Section 3.7. Accessing Backreferences


3.6. Positive and Negative Lookahead

Naturally, a regular expression is matched against a string in a linear fashion (with backtracking as necessary). Therefore there is the concept of the "current location" in the stringrather like a file pointer or a cursor.

The term lookahead refers to a construct that matches a part of the string ahead of the current location. It is a zero-width assertion because even when a match succeeds, no part of the string is consumed (that is, the current location does not change).

In this next example, the string "New World" will be matched if it is followed by "Symphony" or "Dictionary"; however, the third word is not part of the match:

s1 = "New World Dictionary" s2 = "New World Symphony" s3 = "New World Order" reg = /New World(?= Dictionary| Symphony)/ m1 = reg.match(s1) m.to_a[0]              # "New World" m2 = reg.match(s2) m.to_a[0]              # "New World" m3 = reg.match(s3)     # nil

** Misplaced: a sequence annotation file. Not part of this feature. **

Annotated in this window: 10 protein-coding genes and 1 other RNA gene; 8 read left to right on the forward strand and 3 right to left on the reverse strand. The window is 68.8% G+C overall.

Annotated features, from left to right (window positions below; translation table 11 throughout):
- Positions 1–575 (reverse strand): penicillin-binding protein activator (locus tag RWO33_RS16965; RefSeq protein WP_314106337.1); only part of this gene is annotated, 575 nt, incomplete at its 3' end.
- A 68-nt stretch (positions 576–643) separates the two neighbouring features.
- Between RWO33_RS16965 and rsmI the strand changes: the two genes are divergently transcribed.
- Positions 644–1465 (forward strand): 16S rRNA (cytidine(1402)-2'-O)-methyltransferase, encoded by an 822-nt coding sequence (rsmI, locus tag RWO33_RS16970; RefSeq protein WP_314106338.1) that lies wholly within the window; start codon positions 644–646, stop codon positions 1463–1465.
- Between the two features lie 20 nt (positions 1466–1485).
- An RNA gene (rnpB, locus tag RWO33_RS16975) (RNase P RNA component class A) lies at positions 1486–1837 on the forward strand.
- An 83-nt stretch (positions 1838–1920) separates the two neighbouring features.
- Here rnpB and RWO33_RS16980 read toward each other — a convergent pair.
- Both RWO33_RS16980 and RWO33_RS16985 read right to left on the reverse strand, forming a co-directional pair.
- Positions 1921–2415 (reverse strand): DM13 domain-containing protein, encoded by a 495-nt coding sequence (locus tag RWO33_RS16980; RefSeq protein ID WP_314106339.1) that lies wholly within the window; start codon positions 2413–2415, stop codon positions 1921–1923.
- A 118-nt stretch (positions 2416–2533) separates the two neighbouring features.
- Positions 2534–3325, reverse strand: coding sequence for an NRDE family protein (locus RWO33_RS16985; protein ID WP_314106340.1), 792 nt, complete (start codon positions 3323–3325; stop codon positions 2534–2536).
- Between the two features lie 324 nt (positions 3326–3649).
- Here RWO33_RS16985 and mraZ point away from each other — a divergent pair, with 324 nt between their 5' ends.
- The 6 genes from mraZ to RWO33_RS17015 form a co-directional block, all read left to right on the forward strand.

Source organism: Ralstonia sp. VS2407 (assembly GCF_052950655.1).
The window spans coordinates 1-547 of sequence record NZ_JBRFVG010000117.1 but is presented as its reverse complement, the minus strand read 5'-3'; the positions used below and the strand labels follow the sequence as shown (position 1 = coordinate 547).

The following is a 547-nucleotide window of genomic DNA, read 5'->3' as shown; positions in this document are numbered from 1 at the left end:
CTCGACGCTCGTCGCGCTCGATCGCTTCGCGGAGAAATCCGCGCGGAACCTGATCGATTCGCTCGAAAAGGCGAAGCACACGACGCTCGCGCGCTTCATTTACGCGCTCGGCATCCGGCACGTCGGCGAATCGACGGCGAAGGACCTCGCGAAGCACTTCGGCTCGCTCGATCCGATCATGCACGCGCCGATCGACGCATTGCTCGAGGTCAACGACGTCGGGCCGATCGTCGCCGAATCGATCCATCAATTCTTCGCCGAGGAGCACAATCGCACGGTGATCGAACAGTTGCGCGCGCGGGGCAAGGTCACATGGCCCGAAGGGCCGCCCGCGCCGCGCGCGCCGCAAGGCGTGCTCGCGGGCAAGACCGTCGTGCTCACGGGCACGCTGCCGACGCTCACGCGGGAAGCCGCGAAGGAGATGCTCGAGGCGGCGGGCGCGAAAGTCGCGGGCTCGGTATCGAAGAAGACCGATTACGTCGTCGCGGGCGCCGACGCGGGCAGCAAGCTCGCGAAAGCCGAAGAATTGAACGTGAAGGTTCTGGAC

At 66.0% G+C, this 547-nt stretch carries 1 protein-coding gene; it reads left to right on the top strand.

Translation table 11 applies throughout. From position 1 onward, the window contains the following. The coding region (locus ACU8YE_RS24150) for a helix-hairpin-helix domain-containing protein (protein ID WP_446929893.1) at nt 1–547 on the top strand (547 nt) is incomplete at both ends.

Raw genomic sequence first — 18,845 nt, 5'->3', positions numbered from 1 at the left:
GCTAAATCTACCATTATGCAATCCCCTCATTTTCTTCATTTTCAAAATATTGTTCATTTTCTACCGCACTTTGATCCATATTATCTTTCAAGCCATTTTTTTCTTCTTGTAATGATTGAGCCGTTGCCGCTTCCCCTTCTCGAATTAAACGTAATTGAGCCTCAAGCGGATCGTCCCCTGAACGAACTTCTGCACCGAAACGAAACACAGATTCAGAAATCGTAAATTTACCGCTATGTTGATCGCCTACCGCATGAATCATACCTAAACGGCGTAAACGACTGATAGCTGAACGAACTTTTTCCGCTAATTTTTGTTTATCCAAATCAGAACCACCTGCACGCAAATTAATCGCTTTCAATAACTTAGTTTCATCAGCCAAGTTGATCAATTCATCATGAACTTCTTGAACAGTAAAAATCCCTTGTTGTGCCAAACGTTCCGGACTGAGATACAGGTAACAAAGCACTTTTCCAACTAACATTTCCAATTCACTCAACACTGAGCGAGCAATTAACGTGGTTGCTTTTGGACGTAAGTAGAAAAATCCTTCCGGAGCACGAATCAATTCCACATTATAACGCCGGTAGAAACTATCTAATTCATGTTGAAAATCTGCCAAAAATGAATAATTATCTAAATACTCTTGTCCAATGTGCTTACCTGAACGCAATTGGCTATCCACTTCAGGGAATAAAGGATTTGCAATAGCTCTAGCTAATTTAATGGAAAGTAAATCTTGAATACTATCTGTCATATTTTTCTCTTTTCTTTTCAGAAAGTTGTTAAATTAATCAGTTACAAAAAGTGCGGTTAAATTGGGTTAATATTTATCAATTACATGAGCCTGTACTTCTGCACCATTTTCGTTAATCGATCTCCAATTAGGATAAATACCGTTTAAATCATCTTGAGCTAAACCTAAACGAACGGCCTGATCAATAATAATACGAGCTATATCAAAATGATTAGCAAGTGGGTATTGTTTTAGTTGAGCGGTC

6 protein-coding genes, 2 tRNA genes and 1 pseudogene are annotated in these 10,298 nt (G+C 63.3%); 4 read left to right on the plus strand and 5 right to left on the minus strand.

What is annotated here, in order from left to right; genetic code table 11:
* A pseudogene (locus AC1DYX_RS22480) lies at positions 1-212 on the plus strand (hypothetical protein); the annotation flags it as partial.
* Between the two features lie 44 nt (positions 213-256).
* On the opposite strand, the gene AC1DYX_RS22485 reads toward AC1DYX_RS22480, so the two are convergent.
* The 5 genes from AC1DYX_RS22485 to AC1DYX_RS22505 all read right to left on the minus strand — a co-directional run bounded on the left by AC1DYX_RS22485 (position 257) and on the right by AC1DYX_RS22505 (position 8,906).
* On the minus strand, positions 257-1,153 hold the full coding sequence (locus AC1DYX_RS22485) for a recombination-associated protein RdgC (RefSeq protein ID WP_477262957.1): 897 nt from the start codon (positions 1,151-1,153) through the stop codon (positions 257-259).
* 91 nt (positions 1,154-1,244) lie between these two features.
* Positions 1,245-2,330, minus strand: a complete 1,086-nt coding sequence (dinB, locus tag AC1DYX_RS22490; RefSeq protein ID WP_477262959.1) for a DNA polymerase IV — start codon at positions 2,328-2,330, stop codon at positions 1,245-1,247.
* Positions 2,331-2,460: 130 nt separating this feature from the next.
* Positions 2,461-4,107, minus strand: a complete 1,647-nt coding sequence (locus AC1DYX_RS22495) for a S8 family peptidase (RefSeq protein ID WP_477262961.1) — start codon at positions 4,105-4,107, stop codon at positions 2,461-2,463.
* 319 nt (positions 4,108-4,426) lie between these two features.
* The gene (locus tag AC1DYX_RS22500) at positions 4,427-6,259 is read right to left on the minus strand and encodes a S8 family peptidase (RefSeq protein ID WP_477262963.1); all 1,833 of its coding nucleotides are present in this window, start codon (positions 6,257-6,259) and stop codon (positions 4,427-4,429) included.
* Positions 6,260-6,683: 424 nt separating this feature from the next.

Here is an example of negative lookahead:

reg2 = /New World(?! Symphony)/ m1 = reg.match(s1) m.to_a[0]              # "New World" m2 = reg.match(s2) m.to_a[0]              # nil m3 = reg.match(s3)     # "New World"


In this example, "New World" is matched only if it is not followed by "Symphony."




The Ruby Way(c) Solutions and Techniques in Ruby Programming
The Ruby Way, Second Edition: Solutions and Techniques in Ruby Programming (2nd Edition)
ISBN: 0672328844
EAN: 2147483647
Year: 2004
Pages: 269
Authors: Hal Fulton

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